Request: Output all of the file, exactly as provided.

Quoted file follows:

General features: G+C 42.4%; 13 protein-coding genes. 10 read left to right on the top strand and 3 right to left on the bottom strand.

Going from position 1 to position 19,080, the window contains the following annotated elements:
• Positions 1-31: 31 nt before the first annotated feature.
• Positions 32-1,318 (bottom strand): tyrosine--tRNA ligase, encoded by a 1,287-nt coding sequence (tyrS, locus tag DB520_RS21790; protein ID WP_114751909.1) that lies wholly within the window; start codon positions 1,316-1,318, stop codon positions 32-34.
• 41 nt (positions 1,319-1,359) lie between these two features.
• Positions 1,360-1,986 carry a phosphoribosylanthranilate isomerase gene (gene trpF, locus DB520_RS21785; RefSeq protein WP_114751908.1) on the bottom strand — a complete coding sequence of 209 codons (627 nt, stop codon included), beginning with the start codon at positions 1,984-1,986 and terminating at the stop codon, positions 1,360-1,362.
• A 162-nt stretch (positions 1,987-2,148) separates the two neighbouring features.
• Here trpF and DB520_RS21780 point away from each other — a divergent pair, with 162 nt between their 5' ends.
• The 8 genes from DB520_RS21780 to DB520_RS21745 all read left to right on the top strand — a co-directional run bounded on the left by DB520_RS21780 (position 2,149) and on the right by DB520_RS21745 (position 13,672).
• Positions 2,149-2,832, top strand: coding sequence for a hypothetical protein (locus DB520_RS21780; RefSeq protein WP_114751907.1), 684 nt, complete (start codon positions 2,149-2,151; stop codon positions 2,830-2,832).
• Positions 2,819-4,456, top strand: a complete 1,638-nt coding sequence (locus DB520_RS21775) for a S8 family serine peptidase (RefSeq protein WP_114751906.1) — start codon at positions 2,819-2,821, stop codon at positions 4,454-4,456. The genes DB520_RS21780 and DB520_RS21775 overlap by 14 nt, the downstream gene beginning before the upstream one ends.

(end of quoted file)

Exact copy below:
General features: G+C 42.4%; 13 protein-coding genes. 10 read left to right on the top strand and 3 right to left on the bottom strand.

Going from position 1 to position 19,080, the window contains the following annotated elements:
• Positions 1-31: 31 nt before the first annotated feature.
• Positions 32-1,318 (bottom strand): tyrosine--tRNA ligase, encoded by a 1,287-nt coding sequence (tyrS, locus tag DB520_RS21790; protein ID WP_114751909.1) that lies wholly within the window; start codon positions 1,316-1,318, stop codon positions 32-34.
• 41 nt (positions 1,319-1,359) lie between these two features.
• Positions 1,360-1,986 carry a phosphoribosylanthranilate isomerase gene (gene trpF, locus DB520_RS21785; RefSeq protein WP_114751908.1) on the bottom strand — a complete coding sequence of 209 codons (627 nt, stop codon included), beginning with the start codon at positions 1,984-1,986 and terminating at the stop codon, positions 1,360-1,362.
• A 162-nt stretch (positions 1,987-2,148) separates the two neighbouring features.
• Here trpF and DB520_RS21780 point away from each other — a divergent pair, with 162 nt between their 5' ends.
• The 8 genes from DB520_RS21780 to DB520_RS21745 all read left to right on the top strand — a co-directional run bounded on the left by DB520_RS21780 (position 2,149) and on the right by DB520_RS21745 (position 13,672).
• Positions 2,149-2,832, top strand: coding sequence for a hypothetical protein (locus DB520_RS21780; RefSeq protein WP_114751907.1), 684 nt, complete (start codon positions 2,149-2,151; stop codon positions 2,830-2,832).
• Positions 2,819-4,456, top strand: a complete 1,638-nt coding sequence (locus DB520_RS21775) for a S8 family serine peptidase (RefSeq protein WP_114751906.1) — start codon at positions 2,819-2,821, stop codon at positions 4,454-4,456. The genes DB520_RS21780 and DB520_RS21775 overlap by 14 nt, the downstream gene beginning before the upstream one ends.